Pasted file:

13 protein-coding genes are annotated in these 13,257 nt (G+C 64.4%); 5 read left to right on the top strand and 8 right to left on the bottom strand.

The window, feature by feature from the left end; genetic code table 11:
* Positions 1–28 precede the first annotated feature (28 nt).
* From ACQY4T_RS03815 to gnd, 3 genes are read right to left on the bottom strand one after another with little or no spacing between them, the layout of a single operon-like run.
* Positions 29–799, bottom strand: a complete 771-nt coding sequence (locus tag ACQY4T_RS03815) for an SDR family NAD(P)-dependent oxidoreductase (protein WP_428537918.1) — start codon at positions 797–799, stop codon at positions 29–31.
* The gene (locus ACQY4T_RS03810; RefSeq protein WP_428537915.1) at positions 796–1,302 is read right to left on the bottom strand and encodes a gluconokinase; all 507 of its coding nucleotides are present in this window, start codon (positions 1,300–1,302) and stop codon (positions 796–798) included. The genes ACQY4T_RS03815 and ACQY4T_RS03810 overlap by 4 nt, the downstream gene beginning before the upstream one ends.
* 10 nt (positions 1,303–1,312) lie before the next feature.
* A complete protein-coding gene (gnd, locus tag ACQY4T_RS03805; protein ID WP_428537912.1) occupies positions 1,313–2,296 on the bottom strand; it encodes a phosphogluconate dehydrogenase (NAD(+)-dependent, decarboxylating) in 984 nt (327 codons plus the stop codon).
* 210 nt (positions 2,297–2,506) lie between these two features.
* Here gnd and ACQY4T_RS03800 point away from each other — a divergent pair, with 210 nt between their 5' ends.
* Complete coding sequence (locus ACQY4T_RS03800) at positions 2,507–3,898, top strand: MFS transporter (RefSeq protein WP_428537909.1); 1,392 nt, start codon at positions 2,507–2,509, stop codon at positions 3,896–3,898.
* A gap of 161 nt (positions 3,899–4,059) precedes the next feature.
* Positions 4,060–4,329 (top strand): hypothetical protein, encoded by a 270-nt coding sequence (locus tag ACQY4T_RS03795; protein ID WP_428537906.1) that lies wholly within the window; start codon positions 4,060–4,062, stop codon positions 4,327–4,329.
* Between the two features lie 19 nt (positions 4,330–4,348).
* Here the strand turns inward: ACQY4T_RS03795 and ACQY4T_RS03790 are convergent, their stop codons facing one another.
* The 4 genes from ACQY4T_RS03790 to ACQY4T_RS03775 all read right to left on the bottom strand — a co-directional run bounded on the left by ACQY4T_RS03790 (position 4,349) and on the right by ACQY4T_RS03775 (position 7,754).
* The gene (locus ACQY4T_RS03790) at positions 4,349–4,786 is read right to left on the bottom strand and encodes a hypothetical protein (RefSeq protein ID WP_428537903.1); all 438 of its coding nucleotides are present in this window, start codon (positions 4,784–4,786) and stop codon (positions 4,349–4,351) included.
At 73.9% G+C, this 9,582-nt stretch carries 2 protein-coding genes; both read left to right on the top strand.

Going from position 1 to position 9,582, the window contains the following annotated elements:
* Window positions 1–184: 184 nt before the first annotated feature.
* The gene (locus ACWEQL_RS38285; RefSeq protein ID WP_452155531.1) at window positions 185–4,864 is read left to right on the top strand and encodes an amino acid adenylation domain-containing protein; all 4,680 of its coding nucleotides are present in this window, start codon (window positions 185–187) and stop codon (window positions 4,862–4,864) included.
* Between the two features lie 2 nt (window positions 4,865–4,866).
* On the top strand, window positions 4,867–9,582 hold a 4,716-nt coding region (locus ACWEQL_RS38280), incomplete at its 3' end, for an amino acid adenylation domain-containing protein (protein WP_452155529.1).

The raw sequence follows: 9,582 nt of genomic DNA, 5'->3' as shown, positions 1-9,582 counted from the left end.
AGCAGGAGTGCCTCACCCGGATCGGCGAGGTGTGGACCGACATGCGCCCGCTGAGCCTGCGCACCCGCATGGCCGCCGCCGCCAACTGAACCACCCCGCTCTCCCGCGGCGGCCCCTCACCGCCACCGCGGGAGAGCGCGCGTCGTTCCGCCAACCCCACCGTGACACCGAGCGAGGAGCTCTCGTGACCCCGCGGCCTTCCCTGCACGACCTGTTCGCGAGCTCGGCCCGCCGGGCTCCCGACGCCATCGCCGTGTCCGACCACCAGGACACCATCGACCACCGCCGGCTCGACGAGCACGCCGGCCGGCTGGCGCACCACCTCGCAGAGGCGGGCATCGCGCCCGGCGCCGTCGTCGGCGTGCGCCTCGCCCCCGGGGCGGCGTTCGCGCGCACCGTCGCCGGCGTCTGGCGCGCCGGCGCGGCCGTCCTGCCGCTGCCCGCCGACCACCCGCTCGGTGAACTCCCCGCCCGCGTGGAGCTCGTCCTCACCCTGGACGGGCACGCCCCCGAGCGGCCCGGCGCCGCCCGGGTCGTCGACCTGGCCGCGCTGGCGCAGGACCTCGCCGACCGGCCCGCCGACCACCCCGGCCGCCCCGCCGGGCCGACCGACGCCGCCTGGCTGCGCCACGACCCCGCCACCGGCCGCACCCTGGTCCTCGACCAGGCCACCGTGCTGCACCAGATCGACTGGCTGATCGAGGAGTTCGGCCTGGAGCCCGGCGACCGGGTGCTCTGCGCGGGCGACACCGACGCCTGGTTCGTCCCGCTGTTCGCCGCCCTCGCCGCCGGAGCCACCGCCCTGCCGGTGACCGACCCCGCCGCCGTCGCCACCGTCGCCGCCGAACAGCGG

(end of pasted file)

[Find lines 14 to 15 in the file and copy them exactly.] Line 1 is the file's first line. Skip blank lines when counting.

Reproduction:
* Between the two features lie 19 nt (positions 4,330–4,348).
* Here the strand turns inward: ACQY4T_RS03795 and ACQY4T_RS03790 are convergent, their stop codons facing one another.